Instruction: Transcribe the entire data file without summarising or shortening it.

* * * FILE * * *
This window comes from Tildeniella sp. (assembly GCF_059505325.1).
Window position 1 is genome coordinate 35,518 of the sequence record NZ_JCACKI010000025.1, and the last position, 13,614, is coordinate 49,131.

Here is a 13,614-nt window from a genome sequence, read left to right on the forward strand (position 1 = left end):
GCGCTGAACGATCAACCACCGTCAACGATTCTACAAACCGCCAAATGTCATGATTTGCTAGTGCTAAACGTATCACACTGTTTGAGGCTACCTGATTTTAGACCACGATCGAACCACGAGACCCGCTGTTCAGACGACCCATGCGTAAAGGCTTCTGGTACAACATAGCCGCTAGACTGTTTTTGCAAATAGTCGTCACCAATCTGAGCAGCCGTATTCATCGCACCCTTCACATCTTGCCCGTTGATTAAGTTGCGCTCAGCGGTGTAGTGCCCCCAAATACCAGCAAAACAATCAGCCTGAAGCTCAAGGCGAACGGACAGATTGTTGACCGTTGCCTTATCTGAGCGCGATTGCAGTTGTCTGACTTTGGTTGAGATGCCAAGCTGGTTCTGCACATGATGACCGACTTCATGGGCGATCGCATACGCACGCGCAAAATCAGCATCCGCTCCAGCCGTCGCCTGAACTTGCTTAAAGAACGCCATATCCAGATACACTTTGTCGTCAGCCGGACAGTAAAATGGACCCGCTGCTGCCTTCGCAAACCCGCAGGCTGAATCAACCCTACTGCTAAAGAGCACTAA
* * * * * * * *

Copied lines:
This window comes from Tildeniella sp. (assembly GCF_059505325.1).
Window position 1 is genome coordinate 35,518 of the sequence record NZ_JCACKI010000025.1, and the last position, 13,614, is coordinate 49,131.

Here is a 13,614-nt window from a genome sequence, read left to right on the forward strand (position 1 = left end):
GCGCTGAACGATCAACCACCGTCAACGATTCTACAAACCGCCAAATGTCATGATTTGCTAGTGCTAAACGTATCACACTGTTTGAGGCTACCTGATTTTAGACCACGATCGAACCACGAGACCCGCTGTTCAGACGACCCATGCGTAAAGGCTTCTGGTACAACATAGCCGCTAGACTGTTTTTGCAAATAGTCGTCACCAATCTGAGCAGCCGTATTCATCGCACCCTTCACATCTTGCCCGTTGATTAAGTTGCGCTCAGCGGTGTAGTGCCCCCAAATACCAGCAAAACAATCAGCCTGAAGCTCAAGGCGAACGGACAGATTGTTGACCGTTGCCTTATCTGAGCGCGATTGCAGTTGTCTGACTTTGGTTGAGATGCCAAGCTGGTTCTGCACATGATGACCGACTTCATGGGCGATCGCATACGCACGCGCAAAATCAGCATCCGCTCCAGCCGTCGCCTGAACTTGCTTAAAGAACGCCATATCCAGATACACTTTGTCGTCAGCCGGACAGTAAAATGGACCCGCTGCTGCCTTCGCAAACCCGCAGGCTGAATCAACCCTACTGCTAAAGAGCACTAA